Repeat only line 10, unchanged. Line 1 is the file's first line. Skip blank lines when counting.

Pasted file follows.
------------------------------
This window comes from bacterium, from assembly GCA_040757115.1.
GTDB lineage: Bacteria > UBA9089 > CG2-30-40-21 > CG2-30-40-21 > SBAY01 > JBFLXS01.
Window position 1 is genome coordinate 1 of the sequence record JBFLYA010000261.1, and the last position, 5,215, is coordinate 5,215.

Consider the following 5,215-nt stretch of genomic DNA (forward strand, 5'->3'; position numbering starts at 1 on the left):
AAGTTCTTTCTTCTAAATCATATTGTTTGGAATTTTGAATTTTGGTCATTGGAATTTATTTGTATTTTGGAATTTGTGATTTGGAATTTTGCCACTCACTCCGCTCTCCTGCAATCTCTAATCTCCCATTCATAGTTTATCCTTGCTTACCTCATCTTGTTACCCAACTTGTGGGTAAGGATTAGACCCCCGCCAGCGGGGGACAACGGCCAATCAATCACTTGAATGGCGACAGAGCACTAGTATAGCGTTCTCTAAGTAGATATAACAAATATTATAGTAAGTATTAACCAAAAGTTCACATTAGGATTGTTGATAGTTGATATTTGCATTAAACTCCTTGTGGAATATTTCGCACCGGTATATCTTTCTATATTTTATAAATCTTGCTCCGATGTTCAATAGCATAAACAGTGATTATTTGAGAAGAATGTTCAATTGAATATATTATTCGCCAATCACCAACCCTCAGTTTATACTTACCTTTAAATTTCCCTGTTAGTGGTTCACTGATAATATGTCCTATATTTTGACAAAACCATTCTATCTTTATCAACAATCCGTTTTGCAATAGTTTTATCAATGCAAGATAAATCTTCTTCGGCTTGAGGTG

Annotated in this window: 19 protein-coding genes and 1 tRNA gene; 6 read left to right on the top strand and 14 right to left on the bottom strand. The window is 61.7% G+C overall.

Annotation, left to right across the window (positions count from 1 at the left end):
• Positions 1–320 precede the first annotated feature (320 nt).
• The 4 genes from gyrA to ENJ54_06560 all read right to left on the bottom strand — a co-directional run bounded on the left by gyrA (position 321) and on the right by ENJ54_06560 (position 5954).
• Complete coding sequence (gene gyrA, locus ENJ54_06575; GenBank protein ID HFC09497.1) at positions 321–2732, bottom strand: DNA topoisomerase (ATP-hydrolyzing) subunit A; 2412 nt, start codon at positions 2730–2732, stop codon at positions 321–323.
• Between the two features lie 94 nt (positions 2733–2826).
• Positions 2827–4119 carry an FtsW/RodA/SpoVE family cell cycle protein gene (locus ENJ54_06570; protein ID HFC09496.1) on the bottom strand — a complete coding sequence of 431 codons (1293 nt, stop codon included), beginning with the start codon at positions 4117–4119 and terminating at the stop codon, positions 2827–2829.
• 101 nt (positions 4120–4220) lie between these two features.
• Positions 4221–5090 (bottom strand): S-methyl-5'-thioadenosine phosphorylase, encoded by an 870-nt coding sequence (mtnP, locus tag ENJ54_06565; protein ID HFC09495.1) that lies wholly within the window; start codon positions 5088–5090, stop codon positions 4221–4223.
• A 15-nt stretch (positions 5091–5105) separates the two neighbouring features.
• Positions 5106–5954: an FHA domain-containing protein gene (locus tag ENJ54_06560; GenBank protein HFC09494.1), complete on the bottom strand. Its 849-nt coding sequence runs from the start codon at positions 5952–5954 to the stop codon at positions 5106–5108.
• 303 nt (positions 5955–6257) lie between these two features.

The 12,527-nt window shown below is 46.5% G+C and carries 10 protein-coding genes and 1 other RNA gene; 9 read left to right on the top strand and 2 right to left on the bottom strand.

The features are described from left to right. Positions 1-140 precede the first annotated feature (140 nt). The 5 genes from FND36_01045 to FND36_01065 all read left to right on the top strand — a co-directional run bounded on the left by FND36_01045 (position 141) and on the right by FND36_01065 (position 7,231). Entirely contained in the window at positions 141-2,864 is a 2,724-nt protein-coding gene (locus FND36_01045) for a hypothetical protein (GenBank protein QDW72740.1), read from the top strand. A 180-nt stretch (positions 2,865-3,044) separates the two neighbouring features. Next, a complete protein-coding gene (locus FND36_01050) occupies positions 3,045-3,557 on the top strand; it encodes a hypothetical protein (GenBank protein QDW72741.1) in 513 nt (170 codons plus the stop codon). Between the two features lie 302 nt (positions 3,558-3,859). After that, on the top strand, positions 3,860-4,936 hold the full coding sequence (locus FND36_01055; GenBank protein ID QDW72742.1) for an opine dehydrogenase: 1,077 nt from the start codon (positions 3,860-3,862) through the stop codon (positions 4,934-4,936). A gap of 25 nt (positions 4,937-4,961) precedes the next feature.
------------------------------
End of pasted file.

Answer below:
• Complete coding sequence (gene gyrA, locus ENJ54_06575; GenBank protein ID HFC09497.1) at positions 321–2732, bottom strand: DNA topoisomerase (ATP-hydrolyzing) subunit A; 2412 nt, start codon at positions 2730–2732, stop codon at positions 321–323.